They are country critters.

Now that I've let that little jab at my younger brethren loose, let me address my generational peers...the Boomers.  If you grew up in a rural area where you actually encountered chiggers, they do not lay eggs under your skin.  There is no arachnid alien gestating under that welt on your thigh.  Chiggers bite, but they don't deposit any tiny "chiggerlings" under your skin.

Do the bites itch?  They sure do.  Will nail polish (preferably clear) applied over the top of the welt help?  No it won't.  But that was the "home remedy" I grew up with whenever I came home from a morning of fishing with my grandfather and woke up the next morning with chigger welts around my ankles, knees or, ahem, around the elastic baricades of the "Whitey Tighties" that I routinely wore as a pre-teen.

A chigger bite forms a welt quite similar to a mosquito bite...but it itches much more.

My dear Grandmother, who hailed from Eastern Kentucky, had a readily available and easy remedy:  "paint the bump with nail polish, because the chigger that "bit" you actually deposited an egg under your skin...and the swelling and itching is caused by the gestation of that egg."  The reasoning, I'm guessing, was that coating the bump with nail polish would seal of oxygen to the developing little "chiggerling" growing under your skin.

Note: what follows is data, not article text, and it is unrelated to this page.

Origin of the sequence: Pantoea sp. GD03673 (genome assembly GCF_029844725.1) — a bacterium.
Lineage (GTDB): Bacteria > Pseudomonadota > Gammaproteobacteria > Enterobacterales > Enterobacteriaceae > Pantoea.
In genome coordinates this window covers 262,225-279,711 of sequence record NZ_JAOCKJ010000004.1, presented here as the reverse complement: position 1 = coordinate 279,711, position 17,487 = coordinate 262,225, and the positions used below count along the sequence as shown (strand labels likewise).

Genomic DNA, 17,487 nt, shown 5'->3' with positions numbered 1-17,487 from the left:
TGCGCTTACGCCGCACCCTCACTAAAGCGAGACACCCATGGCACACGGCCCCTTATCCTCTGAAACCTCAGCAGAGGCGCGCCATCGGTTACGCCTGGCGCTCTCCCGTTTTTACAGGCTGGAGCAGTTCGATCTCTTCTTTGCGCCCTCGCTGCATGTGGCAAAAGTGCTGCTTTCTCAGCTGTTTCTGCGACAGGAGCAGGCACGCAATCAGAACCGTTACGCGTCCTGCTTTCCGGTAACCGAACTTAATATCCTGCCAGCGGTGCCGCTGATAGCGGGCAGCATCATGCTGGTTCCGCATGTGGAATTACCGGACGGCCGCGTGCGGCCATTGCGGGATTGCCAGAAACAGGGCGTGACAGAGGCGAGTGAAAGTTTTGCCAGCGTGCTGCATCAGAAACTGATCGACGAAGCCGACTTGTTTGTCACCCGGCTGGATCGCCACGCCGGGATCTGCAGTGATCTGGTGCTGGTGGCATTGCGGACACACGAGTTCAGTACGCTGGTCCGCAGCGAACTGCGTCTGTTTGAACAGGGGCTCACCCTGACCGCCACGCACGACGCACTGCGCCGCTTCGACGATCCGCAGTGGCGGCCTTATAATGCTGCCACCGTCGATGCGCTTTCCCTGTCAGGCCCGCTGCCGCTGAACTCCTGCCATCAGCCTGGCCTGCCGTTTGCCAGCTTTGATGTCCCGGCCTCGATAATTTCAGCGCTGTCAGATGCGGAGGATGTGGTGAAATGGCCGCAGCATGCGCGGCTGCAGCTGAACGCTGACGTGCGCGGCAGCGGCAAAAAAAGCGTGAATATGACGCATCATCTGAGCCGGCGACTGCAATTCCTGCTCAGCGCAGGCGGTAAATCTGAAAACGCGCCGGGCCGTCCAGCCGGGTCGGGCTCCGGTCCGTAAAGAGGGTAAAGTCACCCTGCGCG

Like most placebos...the nail polish treatment always seemed to work.

Except for the fact that it made no sense.  Join me below for everything you absolutely never wanted to know about chiggers.  

You know you want to.....


Have you ever had chigger bites?

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Reposted from Keith930 by Keith930

No matter where you live, you have seen one.  And I'm betting when you did, you allowed your gaze to linger for awhile.  If you are a camera bug, you may even have pulled over while driving down some road, and shot a picture or two.  Sometimes it is a majestic, old oak tree in the middle of a farmer's field...surrounded by acres of plowed field.  Why did they leave just that one tree?  Surely there must have been many others at some time.

A forest is lush.  Dense.  But while a forest has its own charms, it can sometimes seem impenetrable. Uninviting, even.  A lone tree holds a completely different kind of allure.  It is somehow mysterious.  It's almost magnetic, especially when the cleared land around it is expansive.  You ask yourself how that one tree, and only that tree, managed to escape the axe and survive.  You sometimes may even feel compelled to walk across the field to look at it from a closer perspective.  Stand in its shade.  It provokes contemplation.  The trees in a stand of woods lose their individuality and become almost indistinguishable from one another, at least until fall.  But a lonesome tree?  It calls out to you.  "Look at me.  I'm still here!"